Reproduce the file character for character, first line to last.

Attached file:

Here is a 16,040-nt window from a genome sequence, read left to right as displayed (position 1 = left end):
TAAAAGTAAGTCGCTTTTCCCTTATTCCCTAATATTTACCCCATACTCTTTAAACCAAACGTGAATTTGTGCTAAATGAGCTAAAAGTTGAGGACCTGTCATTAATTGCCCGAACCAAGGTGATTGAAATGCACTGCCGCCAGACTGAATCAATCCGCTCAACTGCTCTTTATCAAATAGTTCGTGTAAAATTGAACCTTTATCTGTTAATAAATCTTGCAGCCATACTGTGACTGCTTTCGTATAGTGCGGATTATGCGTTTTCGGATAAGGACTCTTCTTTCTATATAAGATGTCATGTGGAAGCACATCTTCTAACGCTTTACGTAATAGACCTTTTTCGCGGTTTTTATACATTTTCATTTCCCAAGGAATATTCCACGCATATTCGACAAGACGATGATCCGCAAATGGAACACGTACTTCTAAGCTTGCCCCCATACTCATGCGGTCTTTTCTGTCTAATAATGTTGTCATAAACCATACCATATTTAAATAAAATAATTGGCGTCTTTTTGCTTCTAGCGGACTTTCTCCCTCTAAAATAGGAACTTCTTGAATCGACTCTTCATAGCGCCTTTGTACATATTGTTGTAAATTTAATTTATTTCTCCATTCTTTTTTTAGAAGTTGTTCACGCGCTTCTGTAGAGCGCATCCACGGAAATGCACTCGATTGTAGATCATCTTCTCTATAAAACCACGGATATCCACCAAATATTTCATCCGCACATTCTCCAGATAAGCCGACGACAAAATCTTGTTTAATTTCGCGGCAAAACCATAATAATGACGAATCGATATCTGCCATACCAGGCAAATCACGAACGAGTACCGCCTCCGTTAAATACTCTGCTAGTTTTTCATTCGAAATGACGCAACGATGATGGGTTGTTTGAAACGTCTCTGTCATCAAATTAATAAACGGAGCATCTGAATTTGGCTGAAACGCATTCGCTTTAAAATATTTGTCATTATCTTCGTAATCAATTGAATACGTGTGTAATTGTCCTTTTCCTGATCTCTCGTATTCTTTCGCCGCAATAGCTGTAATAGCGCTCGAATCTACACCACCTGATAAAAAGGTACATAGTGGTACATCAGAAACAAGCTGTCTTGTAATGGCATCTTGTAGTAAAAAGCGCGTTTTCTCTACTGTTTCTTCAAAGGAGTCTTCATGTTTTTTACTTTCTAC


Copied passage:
Here is a 16,040-nt window from a genome sequence, read left to right as displayed (position 1 = left end):
TAAAAGTAAGTCGCTTTTCCCTTATTCCCTAATATTTACCCCATACTCTTTAAACCAAACGTGAATTTGTGCTAAATGAGCTAAAAGTTGAGGACCTGTCATTAATTGCCCGAACCAAGGTGATTGAAATGCACTGCCGCCAGACTGAATCAATCCGCTCAACTGCTCTTTATCAAATAGTTCGTGTAAAATTGAACCTTTATCTGTTAATAAATCTTGCAGCCATACTGTGACTGCTTTCGTATAGTGCGGATTATGCGTTTTCGGATAAGGACTCTTCTTTCTATATAAGATGTCATGTGGAAGCACATCTTCTAACGCTTTACGTAATAGACCTTTTTCGCGGTTTTTATACATTTTCATTTCCCAAGGAATATTCCACGCATATTCGACAAGACGATGATCCGCAAATGGAACACGTACTTCTAAGCTTGCCCCCATACTCATGCGGTCTTTTCTGTCTAATAATGTTGTCATAAACCATACCATATTTAAATAAAATAATTGGCGTCTTTTTGCTTCTAGCGGACTTTCTCCCTCTAAAATAGGAACTTCTTGAATCGACTCTTCATAGCGCCTTTGTACATATTGTTGTAAATTTAATTTATTTCTCCATTCTTTTTTTAGAAGTTGTTCACGCGCTTCTGTAGAGCGCATCCACGGAAATGCACTCGATTGTAGATCATCTTCTCTATAAAACCACGGATATCCACCAAATATTTCATCCGCACATTCTCCAGATAAGCCGACGACAAAATCTTGTTTAATTTCGCGGCAAAACCATAATAATGACGAATCGATATCTGCCATACCAGGCAAATCACGAACGAGTACCGCCTCCGTTAAATACTCTGCTAGTTTTTCATTCGAAATGACGCAACGATGATGGGTTGTTTGAAACGTCTCTGTCATCAAATTAATAAACGGAGCATCTGAATTTGGCTGAAACGCATTCGCTTTAAAATATTTGTCATTATCTTCGTAATCAATTGAATACGTGTGTAATTGTCCTTTTCCTGATCTCTCGTATTCTTTCGCCGCAATAGCTGTAATAGCGCTCGAATCTACACCACCTGATAAAAAGGTACATAGTGGTACATCAGAAACAAGCTGTCTTGTAATGGCATCTTGTAGTAAAAAGCGCGTTTTCTCTACTGTTTCTTCAAAGGAGTCTTCATGTTTTTTACTTTCTAC